The Young Elites (The Young Elites, #1) by Marie Lu
Published by G.P. Putnam’s Sons Books for Young Readers on October 7, 2014
Genres: young adult, young adult romance, fantasy
Amazon | Barnes & Noble | Goodreads | IndieBound
Oh, this was a disappointment. 😦
After reading the Legend Trilogy and being pleasantly surprised, I was looking forward to reading The Young Elites. Most of my Goodreads friends were hailing it as a game changer, especially when it came to our main character’s arc. A story from the perspective of a villain? Count me in.
However, several other Goodreads reviewers came away from The Young Elites unimpressed, saying the novel lacked originality, character depth, and heart. I should have listened to them more carefully before reading this book.
There are ways to make a fantasy world intriguing and different, but, in order to do this, you have to add depth to the world itself and its society. I never really felt I had a clear picture of Kenettra. Aside from some cameos of a magical creature (whose name I have already forgotten), a few scenes taking place during an annual festival, and some glossed-over mythology, I didn’t feel I knew that much about Adelina’s world by the time I finished this book. It had promising elements (especially with the mythological aspect; that was pretty cool), but these were never developed as well as they could or should have been.
Also, am I the only one really confused about how the blood fever works? IMO, if you’re going to create a disease, I’m going to need some scientific reasoning or explanation behind it. Heck, any reasoning at all would be great. But I felt that the blood fever’s side effects were random and not explained as well as they could have been.
Honestly, I couldn’t bring myself to care about any of the characters in this book. All of them seemed stiff and rather fake to me, unfortunately. The Young Elites seemed more like shadows on the all than like actual people, and I couldn’t bring myself to care about any of them all that much. Teren also seemed like a walking cliche, the general who’s having an affair with the queen and doing bad things because she has him under her thumb and she’s evil. But what they’re doing is okay, because her husband doesn’t love her, anyway. And Teren would do anything for her because he loves her. (No joke. “I would/will do anything for you” is a quote in this book.) It’s already been done so many times before.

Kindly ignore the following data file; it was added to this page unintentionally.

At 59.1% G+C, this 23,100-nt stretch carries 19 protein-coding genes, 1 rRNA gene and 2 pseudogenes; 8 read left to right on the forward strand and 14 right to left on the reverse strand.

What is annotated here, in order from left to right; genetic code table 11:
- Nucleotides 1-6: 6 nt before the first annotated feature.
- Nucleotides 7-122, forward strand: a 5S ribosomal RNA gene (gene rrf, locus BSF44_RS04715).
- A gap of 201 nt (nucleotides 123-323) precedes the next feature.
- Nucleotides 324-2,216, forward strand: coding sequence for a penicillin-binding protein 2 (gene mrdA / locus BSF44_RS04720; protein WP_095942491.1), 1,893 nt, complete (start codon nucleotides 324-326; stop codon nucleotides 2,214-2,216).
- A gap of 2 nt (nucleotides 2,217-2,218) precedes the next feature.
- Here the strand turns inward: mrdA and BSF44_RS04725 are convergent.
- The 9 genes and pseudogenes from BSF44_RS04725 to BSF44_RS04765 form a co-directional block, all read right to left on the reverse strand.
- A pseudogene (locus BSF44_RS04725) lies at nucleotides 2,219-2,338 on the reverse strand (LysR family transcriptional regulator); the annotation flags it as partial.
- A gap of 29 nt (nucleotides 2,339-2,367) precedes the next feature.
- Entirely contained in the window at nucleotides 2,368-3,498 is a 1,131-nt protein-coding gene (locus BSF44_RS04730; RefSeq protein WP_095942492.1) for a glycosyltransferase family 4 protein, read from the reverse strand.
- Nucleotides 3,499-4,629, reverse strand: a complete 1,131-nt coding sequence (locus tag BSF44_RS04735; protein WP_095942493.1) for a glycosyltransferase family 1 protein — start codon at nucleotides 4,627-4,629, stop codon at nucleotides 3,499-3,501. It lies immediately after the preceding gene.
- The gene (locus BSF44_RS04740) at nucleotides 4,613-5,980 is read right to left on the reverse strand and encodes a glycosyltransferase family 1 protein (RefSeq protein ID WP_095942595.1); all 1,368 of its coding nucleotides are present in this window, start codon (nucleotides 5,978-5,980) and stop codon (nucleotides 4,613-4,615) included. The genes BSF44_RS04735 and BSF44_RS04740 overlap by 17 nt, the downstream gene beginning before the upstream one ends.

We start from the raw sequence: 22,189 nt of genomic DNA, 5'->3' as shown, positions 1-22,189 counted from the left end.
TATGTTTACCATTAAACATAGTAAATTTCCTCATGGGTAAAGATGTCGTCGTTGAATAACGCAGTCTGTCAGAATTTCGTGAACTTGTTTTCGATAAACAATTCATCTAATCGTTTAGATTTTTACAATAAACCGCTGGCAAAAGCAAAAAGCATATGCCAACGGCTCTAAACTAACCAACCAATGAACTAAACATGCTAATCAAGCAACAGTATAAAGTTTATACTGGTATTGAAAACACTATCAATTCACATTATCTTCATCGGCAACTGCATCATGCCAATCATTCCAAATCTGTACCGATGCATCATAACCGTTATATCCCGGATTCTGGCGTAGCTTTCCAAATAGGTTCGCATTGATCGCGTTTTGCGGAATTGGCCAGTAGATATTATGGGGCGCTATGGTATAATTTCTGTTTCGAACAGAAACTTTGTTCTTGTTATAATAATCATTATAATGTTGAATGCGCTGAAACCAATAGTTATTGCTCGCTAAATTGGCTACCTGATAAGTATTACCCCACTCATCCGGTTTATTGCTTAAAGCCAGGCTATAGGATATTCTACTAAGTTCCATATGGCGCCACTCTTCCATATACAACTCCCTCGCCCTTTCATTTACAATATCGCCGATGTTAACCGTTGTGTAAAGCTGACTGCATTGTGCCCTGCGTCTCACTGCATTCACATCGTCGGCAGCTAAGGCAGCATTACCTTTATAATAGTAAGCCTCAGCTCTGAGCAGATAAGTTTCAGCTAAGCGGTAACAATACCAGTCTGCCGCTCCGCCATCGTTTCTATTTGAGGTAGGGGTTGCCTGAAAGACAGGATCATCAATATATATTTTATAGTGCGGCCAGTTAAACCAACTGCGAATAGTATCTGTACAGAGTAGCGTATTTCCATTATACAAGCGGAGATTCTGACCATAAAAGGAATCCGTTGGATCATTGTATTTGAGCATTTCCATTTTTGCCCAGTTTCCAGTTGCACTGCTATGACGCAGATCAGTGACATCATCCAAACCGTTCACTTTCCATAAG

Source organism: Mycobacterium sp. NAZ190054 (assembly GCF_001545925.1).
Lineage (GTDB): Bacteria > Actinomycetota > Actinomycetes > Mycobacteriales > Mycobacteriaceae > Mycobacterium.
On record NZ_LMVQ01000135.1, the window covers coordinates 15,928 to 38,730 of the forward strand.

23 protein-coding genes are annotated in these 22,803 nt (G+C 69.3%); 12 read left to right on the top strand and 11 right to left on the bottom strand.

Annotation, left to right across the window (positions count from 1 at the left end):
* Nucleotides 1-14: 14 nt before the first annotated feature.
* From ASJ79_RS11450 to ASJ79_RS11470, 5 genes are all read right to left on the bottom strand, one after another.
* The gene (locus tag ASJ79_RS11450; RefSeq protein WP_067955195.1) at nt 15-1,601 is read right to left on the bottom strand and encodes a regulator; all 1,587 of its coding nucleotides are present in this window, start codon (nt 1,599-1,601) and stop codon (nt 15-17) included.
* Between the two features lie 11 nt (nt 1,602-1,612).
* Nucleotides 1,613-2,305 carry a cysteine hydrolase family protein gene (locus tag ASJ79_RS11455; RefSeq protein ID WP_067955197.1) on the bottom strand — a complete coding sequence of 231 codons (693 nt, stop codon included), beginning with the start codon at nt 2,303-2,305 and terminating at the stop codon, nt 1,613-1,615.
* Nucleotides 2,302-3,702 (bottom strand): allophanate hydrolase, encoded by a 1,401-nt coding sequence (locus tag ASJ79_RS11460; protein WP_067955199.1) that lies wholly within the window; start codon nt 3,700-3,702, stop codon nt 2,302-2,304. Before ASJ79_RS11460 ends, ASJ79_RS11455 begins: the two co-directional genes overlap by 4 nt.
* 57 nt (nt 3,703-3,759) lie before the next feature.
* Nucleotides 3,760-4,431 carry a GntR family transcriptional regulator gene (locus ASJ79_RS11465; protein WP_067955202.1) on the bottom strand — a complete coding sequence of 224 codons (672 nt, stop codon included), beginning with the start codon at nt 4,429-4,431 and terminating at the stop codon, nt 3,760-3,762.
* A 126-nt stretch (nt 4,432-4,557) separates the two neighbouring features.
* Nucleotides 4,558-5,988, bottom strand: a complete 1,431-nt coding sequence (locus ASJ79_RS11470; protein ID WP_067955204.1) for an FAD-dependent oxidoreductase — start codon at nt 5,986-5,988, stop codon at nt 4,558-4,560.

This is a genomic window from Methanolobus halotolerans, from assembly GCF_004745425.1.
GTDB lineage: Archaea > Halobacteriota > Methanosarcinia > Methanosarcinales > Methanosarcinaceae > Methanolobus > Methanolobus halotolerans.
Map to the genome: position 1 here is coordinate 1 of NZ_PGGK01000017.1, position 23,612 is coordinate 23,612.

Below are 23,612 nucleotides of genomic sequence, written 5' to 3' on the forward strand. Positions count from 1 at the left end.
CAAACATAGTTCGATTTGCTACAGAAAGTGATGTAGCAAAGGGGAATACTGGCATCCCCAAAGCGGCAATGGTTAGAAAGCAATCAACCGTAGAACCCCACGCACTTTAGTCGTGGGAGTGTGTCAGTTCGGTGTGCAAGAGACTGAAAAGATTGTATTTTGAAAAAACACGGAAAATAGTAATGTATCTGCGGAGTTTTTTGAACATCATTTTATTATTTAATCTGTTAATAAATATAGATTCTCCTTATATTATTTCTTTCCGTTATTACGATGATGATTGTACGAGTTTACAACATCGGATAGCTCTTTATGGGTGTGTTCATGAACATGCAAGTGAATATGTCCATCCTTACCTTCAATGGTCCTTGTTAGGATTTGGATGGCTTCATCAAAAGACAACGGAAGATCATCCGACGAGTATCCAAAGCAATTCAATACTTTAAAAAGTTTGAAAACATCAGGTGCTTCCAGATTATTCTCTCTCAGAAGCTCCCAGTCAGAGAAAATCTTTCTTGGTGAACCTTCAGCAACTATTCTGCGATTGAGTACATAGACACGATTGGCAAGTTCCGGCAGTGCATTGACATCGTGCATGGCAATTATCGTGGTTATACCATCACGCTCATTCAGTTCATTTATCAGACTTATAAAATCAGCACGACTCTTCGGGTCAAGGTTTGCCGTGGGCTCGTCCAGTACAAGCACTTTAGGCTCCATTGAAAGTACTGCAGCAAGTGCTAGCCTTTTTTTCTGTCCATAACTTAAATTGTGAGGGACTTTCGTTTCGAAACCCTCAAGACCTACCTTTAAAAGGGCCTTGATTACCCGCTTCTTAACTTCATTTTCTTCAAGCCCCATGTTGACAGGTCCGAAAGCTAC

SPOILER: And couldn’t we have done something a little more original than making Teren a Young Elite and making Enzo and him former best friends turned enemies? Please?
However, the biggest disappointment for me was the main character, Adelina.
I was promised a complex, nuanced story about girl’s descent into villainy, but I felt Adelina’s plight was more of a sob story. Pretty much every villain cliche one could think of is here. Outcast? Check. Loved by one parent but hated and abused by the other? Check. Will do anything for her sweet, innocent, perfect younger sibling, who is always described as the wholesome person our hero(ine) will never be (ex. Prim from The Hunger Games, Paige from Angelfall, Gisa from Red Queen)? Yep, she’s in here, too; her name is Violetta.
Every time I read a flashback from Adelina’s childhood, it felt so manufactured and fake, like the author was trying to manipulate me into feeling sorry for her. (And normally, I empathize with characters very easily, but I couldn’t do that here.)
Yeah, no. I’ll form my own conclusions on that one, thanks.
Also, I hear some people talking about the intense romantic scenes between Adelina and Enzo. I’m really confused—and disappointed, because I’m sure I would have been shipping them if Adelina would have thrown less pity parties and Enzo would have been more developed than cardboard. Their so-called “romance” was stale, and left me feeling cold. SPOILER: Although, besides Raffaelle, he was one of the few characters I felt I could eventually grow to like, so I was pretty bummed when he was killed off.
And, of course, Adelina was the one who did it. Of course. Because everything bad that every happens is always her fault. Always.
In regards to the plot, there’s not really much to say. Nothing happens, really—or, at least, nothing I found myself invested in. Adelina struggles to develop her powers (much of which is skimmed over), she wavers between allegiance to the crown and the Elites, she makes some “unforgivable” mistakes, people hate her, she fumes. It’s a repeating cycle, and it all feels so contrived. The ending resolves nothing and leaves me with way more questions than answers. SPOILER: Also, what was the point of her spending the majority of the book with the Young Elites if they’re just going to kick her out, anyway? It kind of felt like a waste of time.
One star for the premise of writing about a villain main character, and half a star for the potential the world-building offered, which is still a pretty generous rating in and of itself. Don’t waste your time.